The United States working with arms manufactures is in a race to keep up with its adversaries like China and Russia who are also modernizing their military and spending huge sums of money to ensure that they do not fall behind our country. But this arms race is what Eisenhower was concerned about as the military-industrial complex remains largely unchecked and reaps enormous profits. Moreover, there is little political will to stop this spending, overspending and relentless modernization of equipment as Congress working hand in hand with corporate lobbyists tout the benefits of defense spending. Members of Congress often support the spending on the military as beneficial to their state and congressional districts as bases and manufacturing plants bring important dollars to local businesses and constituents.  Military spending is not only big business but vote generators as politicians boast about “bringing home the bacon” in terms of government contracts and employment opportunities.

With billions and billions of U.S. taxpayer dollars being spent on defense appropriations, there has been growing concern over price gouging from contractors. The Defense Department has been lax in monitoring the cost expenditures with shocking results. In 2015, a Pentagon watchdog group ordered a review of costs related to the Patriot PaC-3 missile, one of the key defense missiles systems. The study found that Lockheed Martin and Boeing were overcharging the Defense Department by hundreds of millions of dollars with some cases profits reaching over 40 percent. There have been some recent attempts at reform in the procurement policies of the Defense Department but when nearly a trillion dollars is spent on defense the prospects for fraud and gouging increase substantially.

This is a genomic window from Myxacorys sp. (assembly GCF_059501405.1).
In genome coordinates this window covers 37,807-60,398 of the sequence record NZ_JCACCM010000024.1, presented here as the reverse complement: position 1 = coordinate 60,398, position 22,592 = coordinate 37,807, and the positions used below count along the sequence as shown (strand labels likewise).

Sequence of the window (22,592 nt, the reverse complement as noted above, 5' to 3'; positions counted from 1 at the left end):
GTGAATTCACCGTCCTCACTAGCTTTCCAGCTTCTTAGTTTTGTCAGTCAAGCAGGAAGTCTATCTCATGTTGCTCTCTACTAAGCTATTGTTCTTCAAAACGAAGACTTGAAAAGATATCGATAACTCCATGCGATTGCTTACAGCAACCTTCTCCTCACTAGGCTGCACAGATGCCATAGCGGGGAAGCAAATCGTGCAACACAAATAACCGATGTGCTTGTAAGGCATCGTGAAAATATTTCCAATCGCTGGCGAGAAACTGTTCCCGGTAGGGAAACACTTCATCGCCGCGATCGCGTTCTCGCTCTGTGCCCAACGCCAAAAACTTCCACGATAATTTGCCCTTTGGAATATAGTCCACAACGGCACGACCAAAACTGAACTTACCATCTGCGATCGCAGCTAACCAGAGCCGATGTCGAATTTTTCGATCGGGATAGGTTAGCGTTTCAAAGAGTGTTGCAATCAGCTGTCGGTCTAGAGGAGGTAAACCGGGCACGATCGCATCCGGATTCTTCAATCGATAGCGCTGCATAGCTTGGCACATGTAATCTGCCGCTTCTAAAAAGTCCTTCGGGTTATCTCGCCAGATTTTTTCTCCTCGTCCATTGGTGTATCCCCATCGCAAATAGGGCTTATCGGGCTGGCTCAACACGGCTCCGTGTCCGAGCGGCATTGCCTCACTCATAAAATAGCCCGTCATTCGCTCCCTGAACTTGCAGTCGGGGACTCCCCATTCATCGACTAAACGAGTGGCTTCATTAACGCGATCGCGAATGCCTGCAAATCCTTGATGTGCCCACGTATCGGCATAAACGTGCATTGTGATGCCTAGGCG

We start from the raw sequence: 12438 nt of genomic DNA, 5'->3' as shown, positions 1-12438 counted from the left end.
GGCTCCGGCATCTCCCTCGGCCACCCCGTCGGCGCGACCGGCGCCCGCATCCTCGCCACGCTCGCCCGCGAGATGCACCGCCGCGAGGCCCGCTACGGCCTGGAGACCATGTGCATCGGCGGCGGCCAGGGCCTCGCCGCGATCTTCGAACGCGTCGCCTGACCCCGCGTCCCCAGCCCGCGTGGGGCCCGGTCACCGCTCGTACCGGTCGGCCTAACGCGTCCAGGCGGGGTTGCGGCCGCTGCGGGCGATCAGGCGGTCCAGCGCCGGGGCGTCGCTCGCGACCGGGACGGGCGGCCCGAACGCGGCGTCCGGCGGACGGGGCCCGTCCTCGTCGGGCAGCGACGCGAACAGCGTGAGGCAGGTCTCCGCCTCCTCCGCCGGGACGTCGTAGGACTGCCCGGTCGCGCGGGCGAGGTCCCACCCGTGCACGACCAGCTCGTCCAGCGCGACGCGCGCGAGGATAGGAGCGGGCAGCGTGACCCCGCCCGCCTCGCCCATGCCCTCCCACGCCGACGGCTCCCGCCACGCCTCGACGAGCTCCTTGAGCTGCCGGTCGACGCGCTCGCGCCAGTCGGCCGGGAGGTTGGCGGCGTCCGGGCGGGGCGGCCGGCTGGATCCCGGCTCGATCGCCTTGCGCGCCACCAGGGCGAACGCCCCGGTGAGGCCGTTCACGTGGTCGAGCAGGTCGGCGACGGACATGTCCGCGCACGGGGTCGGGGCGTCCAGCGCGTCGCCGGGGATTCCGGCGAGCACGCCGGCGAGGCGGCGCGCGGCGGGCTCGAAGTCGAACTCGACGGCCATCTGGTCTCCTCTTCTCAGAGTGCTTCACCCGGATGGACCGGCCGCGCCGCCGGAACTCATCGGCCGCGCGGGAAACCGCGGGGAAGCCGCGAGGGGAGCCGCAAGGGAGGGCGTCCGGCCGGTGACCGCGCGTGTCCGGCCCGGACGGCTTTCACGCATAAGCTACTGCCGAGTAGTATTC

The Preamble to our Constitution says that one of the key responsibilities of the government is to “provide for the common defense.” There is no doubt that spending on the military is critical to our safety as a nation, especially now as this country faces many challenges around the world. Yet as President Eisenhower stated, the influence and indeed the power of the military industrial complex is so great and at the top of our public policy priorities it can overwhelm all other priorities. Critics of military spending point to the need for greater balance in our fiscal appropriations as there are also important needs in healthcare, education, housing, transportation, food, veterans and disaster relief. All of these would be categorized under another responsibility of the government in the Preamble — to “promote the general welfare.”

The military, military spending, corporate lobbying and the impact of the arms industry on the national and local economies is so imbedded in our governing system that there is little chance for a reordering of national priorities. Public opinion polls continue to show that Americans view the military and defense spending as essential to national security and the protection of American life. But it is important to point out that the cost of protecting our nation and the enormous influence and power of the arms industry raises the question of whether our policy priorities are in balance and whether we as taxpayers are getting our money’s worth from a military industrial complex that is so dominant in our government.